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Mark_Frobose
Posts: 107
Registered: ‎05-26-2010
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SOUNDING MORE NATIVE WITH 'TAGS' from MARK FROBOSE

Saludos a Todos Mis Alumnos,  = Greetings to all of my students

¿Cómo les ha ido?  = How have you you all been??

It's nice to hear back from all of you.

I thought you might like a few tips on sounding 'more native' though the use of tags.

Here goes .......

Tags are a great way to enhance your communicative ability in Spanish.

What is a 'tag'??

It's something you attach to the end of your sentences.

Here are a few suggestions:

¿Verdad? = Right?

¿No es cierto? = Isn't that correct?

¿Qué opina usted?  = What's your opinion?

¿Cómo la ve? = How do you see it? (colloquial Mexico)

¿No cree? = Don't you think? (believe?)

¿No? = Right?  Correct?  Alright?

Try these out today and see the magic they work on making you sound 'more native'.

Yours in language learning,

Mark Frobose

Contributor
mollz20
Posts: 6
Registered: ‎06-02-2010
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Re: SOUNDING MORE NATIVE WITH 'TAGS' from MARK FROBOSE

Bien gracias. Y tu? Thank you for this lesson, I have copying down these phrases and practicing them at work as well.

 

Buenas noches,

 

Molly

Contributor
peg_loves_books
Posts: 14
Registered: ‎06-02-2010

Re: SOUNDING MORE NATIVE WITH 'TAGS' from MARK FROBOSE

I have a couple questions after listening to the 1st CD:

1. why do you say 'dar un paseo' and not 'tomar que caminar' (to take a walk)

2. Why do you say 'sacar buenas notas'  instead of 'conseguir buenas notas' (get good grades).

 

gracias,

peggy

Author
Mark_Frobose
Posts: 107
Registered: ‎05-26-2010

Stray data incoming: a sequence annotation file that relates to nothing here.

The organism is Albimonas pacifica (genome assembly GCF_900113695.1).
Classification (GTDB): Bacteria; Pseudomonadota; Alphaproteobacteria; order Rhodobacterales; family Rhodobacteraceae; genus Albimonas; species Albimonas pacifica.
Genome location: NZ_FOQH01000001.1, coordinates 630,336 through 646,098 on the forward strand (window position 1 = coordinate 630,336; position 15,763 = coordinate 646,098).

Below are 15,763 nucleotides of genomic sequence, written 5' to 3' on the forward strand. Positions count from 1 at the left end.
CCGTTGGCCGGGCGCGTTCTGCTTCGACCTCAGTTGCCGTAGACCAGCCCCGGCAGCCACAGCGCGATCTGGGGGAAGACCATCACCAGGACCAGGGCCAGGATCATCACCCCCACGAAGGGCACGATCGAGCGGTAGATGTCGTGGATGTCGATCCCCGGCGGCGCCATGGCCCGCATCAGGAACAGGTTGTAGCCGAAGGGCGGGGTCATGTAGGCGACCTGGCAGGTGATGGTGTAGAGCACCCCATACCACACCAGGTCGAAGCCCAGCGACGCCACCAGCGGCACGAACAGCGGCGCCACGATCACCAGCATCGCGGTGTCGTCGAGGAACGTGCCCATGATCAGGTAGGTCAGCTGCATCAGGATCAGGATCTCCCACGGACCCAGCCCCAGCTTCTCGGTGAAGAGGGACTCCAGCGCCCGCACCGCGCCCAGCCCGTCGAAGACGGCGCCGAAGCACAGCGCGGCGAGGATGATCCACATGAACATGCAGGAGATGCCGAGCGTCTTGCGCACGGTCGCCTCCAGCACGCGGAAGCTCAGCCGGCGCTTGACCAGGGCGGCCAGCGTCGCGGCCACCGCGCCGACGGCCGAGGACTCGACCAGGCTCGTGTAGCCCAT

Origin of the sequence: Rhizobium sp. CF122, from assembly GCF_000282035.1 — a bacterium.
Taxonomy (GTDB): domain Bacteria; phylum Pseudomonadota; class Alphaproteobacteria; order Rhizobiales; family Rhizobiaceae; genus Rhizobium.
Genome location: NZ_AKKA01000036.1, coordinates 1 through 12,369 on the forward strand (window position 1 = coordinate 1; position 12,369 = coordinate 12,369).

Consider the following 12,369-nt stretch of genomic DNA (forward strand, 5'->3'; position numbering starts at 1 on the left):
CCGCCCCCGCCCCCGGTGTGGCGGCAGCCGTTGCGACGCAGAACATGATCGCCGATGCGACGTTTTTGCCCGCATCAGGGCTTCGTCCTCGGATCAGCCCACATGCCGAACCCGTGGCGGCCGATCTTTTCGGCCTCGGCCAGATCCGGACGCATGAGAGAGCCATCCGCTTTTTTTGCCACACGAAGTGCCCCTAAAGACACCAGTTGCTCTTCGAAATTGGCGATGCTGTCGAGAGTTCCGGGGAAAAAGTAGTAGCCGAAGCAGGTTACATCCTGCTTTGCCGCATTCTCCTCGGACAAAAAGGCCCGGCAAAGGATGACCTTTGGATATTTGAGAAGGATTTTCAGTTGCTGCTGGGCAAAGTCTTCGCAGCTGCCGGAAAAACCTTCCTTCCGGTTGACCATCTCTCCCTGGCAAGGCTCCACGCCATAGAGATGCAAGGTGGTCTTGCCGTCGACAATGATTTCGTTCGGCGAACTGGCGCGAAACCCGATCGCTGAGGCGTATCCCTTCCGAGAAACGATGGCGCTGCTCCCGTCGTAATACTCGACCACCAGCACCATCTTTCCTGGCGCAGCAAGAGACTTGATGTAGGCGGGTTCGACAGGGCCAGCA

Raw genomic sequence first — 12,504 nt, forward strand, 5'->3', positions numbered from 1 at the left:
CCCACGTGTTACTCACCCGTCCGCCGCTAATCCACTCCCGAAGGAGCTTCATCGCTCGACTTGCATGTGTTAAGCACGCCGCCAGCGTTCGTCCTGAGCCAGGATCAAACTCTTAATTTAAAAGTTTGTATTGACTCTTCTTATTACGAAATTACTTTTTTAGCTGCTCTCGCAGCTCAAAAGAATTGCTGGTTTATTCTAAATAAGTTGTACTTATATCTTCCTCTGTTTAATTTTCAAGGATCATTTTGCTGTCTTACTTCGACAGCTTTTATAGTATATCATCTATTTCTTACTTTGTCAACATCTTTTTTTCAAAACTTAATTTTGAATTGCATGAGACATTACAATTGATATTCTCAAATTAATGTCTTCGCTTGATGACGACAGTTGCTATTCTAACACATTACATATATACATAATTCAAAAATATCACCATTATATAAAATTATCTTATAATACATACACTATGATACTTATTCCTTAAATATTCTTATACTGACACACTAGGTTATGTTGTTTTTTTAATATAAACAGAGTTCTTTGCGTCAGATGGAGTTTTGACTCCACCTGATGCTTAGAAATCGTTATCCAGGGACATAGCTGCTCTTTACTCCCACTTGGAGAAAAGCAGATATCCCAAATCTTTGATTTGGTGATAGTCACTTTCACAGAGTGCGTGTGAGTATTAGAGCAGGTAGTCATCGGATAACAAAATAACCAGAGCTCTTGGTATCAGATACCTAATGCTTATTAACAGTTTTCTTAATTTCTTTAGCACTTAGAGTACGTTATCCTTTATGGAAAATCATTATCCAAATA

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Mark's Response/Re: SOUNDING MORE NATIVE WITH 'TAGS' from MARK FROBOSE

Hola Peg,

Thank you for your questions!!  - Gracias por tus preguntas

Here are the answers - Aquí están las respuestas

 

1. 'Dar un paseo' is an idiom.  It literally means 'to give a stroll' but the actual meaning is

'to take a walk'.

Please note:  You would never say 'tomar que caminar'.  Incorrect.

Simply say 'caminar'.  Voy a caminar.  I'm going to walk.

2. Sacar buenas notas is also an idiiom. In the whole it means to get good grades.  One cannot translate idioms word-for-word.

For example ....  Imagine you are teaching a Spanish speaker how to speak English.  The student asks you what 'I'd just as soon' means.  You try to explain that is has nothing to do with the word 'soon', or 'just'.  Together the meaning of 'just as soon' is 'prefer'.

I'd just as soon go to the store = I'd rather go to the store

The same rule applies to Spanish.  Idioms cannot be translated word for word, but must instead but seen as having an entirely new meaning when these seemingly disparate words are used together.

I hope this helps.

Happy language learning.

Mark Frobose

P.S. The verb  'Sacar' is very versatile and can mean everything from 'sacar la basura' to take out the garbage to 'sacar la pelota' for 'to serve the ball' while playing volleyball.  Interesting, ¿Verdad?

Contributor
peg_loves_books
Posts: 14
Registered: ‎06-02-2010

Re: Mark's Response/Re: SOUNDING MORE NATIVE WITH 'TAGS' from MARK FROBOSE

Muchas gracias, Marco.

Si, tus respuesta estan muy interesante. Yo entiendo ahora!

You can tell I am working with the cd's & the book. I really appreciate them both and your personal help to our (todos alumnos) preguntas.

peggy

Author
Mark_Frobose
Posts: 107
Registered: ‎05-26-2010
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I Appreciate Your Questions - I'm Here to Serve You - Mark Frobose

Hola Peg,

El gusto es mío - The pleasure is mine

I'm happy to serve and to help.  It's in giving that we receive.  I get more happiness that way too.

Please keep the questions coming.

¡Qué me hagan más preguntas! - May you all ask me more questions.

Abrazos,

Mark

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